Category Archives: Mariam

Crosses, Thanksgiving and Fasts

Cross shaped Amba at Gishen Mariam

In Ethiopia, October kicks off with big celebrations. This Sunday (1st October) is Meskerem 21, is one of the biggest Mariam days in the year, commonly called Gishen Mariam after a church in Wollo, not far from Dessie on a cross shaped Amba properly called Gishen Debre Kerbe which holds its annual saint’s day on this date.

There are reportedly documents at Gishen that state that Emperor Zara Yaqob (who reigned in the mid 15th century), bought a piece of the “True Cross’ on which Jesus was crucified and buried it at Gishen Debre Kerbe under the church of Egyziabher Ab (Literally God the Father). There are in fact four churches on Gishen Debre Kerbe: Egyziabher Ab, Gishen Mariam, Kidus Gabriel and Kidus Mikael (Kidus is Saint). Gishen Mariam is one of the biggest pilgrimages in Ethiopia with thousands of pilgrims making their way up the narrow mountain paths to celebrate this day at the end of the rainy season.

Celebrations in 1903 at Lake Hora

Sunday 1st of October is also the culmination of the Oromo festival of Ireeycha Birra, a thanksgiving ceremony most famously celebrated beside Lake Arsadi outside of Bishoftu some 50 km south east from Addis Ababa. This day is actually the climax and most important day of several weeks of celebration. Thousands of Oromo people descend on the town and lake from across the region.

The celebration marks the end of the rainy season and the Oromo people give thanks to God for his bounty and pray for peace and reconciliation among humans and with God. The festival is led by the elders or wise men known as haayyuu who lead the blessings by the lake and make speeches. Tragically last year there was a large loss of life at this festival.

Coptic Icon depicting Holy Family fleeing to Egypt

For those new to Ethiopia you may not be aware that the year is punctuated by fasts of varying length and importance. Each Wednesday and Friday is a fasting day, except for a month or so following Easter when people will have been fasting for 55 days in the run up to Easter. A fast implies that people eat one meal a day in the afternoon or early evening and follow a strictly vegan diet (although many do still each fish which used to be accepted but not so much these days).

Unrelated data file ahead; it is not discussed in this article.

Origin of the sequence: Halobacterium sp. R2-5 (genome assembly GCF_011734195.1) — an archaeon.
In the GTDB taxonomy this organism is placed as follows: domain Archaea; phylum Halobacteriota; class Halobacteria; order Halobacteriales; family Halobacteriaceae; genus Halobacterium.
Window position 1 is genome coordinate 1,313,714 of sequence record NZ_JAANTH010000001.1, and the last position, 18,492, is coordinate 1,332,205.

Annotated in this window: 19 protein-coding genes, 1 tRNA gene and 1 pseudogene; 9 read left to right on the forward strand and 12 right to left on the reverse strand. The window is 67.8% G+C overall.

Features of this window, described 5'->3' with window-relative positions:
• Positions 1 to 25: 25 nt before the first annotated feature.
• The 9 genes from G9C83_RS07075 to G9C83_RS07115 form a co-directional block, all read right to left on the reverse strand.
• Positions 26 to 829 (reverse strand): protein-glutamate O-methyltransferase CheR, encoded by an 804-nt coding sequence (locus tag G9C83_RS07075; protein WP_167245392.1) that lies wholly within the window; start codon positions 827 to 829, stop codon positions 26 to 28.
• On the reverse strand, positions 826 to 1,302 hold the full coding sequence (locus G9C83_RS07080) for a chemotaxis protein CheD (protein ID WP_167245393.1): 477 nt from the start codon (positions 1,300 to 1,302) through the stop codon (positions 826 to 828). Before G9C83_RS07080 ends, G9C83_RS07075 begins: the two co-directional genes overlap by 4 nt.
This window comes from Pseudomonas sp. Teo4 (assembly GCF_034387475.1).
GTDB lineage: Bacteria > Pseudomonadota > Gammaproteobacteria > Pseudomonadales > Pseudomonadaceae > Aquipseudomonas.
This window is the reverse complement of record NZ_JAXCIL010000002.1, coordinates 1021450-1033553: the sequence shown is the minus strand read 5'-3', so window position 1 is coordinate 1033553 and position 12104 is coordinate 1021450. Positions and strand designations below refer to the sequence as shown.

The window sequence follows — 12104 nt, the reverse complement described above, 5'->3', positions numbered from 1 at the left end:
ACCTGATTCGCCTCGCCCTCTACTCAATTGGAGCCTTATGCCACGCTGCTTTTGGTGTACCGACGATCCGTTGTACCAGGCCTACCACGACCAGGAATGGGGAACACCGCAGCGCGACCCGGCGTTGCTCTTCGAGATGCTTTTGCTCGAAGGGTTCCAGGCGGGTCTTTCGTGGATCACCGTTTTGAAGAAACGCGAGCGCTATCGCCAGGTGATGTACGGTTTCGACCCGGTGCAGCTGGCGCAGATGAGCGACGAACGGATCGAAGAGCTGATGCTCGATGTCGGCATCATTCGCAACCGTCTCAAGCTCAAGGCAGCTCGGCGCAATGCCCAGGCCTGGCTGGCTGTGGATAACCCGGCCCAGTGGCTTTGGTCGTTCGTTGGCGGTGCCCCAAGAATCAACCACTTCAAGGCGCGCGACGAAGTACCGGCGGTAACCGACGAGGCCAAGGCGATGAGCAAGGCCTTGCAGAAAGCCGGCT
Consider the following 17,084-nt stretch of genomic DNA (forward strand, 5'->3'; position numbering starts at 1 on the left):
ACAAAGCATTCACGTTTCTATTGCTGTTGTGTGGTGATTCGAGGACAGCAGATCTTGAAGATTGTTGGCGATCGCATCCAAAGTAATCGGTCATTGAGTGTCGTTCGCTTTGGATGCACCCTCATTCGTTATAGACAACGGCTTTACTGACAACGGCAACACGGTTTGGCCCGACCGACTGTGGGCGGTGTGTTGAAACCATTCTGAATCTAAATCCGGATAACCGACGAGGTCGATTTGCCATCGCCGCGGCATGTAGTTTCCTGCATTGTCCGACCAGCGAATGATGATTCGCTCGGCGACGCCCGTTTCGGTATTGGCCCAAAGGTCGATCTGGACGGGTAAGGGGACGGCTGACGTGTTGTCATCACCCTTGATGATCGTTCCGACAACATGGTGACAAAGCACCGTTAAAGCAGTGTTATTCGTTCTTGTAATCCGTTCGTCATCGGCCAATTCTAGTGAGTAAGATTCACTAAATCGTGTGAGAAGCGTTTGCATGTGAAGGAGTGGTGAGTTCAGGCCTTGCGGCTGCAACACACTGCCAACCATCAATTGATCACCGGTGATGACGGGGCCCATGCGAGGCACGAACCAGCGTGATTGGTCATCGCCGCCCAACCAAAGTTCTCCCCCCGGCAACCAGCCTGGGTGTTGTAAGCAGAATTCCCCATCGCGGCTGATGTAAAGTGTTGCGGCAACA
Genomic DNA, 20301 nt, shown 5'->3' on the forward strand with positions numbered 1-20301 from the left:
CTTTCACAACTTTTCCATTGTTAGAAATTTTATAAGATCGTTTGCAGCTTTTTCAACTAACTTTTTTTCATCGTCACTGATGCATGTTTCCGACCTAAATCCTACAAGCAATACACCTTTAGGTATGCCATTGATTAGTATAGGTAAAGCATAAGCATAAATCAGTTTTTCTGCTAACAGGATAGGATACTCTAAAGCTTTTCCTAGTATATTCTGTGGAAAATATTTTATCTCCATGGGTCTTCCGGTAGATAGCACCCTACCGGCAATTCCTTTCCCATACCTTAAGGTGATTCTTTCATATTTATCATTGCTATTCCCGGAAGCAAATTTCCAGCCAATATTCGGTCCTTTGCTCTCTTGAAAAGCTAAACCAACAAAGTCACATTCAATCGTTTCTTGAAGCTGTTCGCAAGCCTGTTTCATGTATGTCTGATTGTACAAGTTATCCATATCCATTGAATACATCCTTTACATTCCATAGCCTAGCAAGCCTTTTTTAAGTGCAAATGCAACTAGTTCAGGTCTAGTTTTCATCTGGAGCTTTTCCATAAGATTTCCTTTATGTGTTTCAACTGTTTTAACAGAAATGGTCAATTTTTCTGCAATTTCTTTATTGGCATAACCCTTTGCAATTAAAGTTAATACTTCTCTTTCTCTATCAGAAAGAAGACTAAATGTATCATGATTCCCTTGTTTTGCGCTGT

On 6th October the Tsige Tsom (fast) starts and runs for 40 days through to 15th November Kusquam Mariam day and it marks the exile of the Holy Family when they fled their land and took refuge in Egypt to be away from King Herod and his slaughter of infants. It ends on the day that commemorates Kusquam, a village in upper Egypt where the holy family were said to have lived during their exile in Egypt. This fast is however considered optional and only clergy are required to fast, but never the less most establishments will serve vegan options throughout this fast.

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Melkam Timkat … Timkat explained.

The community at Mequat Mariam parade the Tabot out at TImkat with Ethiopian flags flying

The community at Mequat Mariam parade the Tabot out at TImkat

So tonight 18th January, is the eve of Timkat. Processions made there way across towns in urban areas and over the fields in the countryside, to a place where in the morning the Baptism of Christ in the Jordan river is commemorated. Water will be blessed and the multitudes will be splashed with the holy water and try to take some home with them in bottles. Following this ceremony the tabots (with the exception of Mikael tabots) will be processed back to their church with similar joy, noise, colour and reverence to that with which they were processed today.

Why is Timkat called “Epiphany”, and hey, what is Epiphany? Well it is a Greek word meaning manifestation or appearance, and it celebrates the events in Christ’s life that showed him to be the son of

Priests at Mequat Mariam head to the water blessing

Priests at Mequat Mariam head to the water blessing

God. In the early church (before Rome got into it) this was the major feast in the church after Easter. In Epiphany was encapsulated all the major events that manifested Christ’s Godhood to man: his birth (Nativity) , the visit of the Magi, the turning watering wine at the wedding in Cana, and his baptism in the Jordan river. With the appearance of Christmas in the developing church as a new festival, his nativity was taken out of Epiphany.

So where should you go to see it. In Addis Ababa, head for your nearest place where tabots have congregated, and try to get there quite early (8am). There will be big crowds near the major places such as Jan Meda, and beware of pickpockets! In the countryside similarly head for the tabots resting place early in the morning. Local people

Worshippers jump into the Fasilides baths

Worshippers jump into the Fasilides baths

will tell you when.

In Gondar you will need to seek out a place early in the morning at Fasilidas’ baths. It becomes extremely crowded. Your guide will advise you. The moment of the joyful splashing is the high point. In Gondar youngsters jump into the pool, in Addis the clergy spray the crowd from the water in the pool in the midst of the field. In parishes up and down the country water is splashed from the blessed pool, spring or river in a joyous celebration. Then you can follow the processions.

Melkam Timkat!

 

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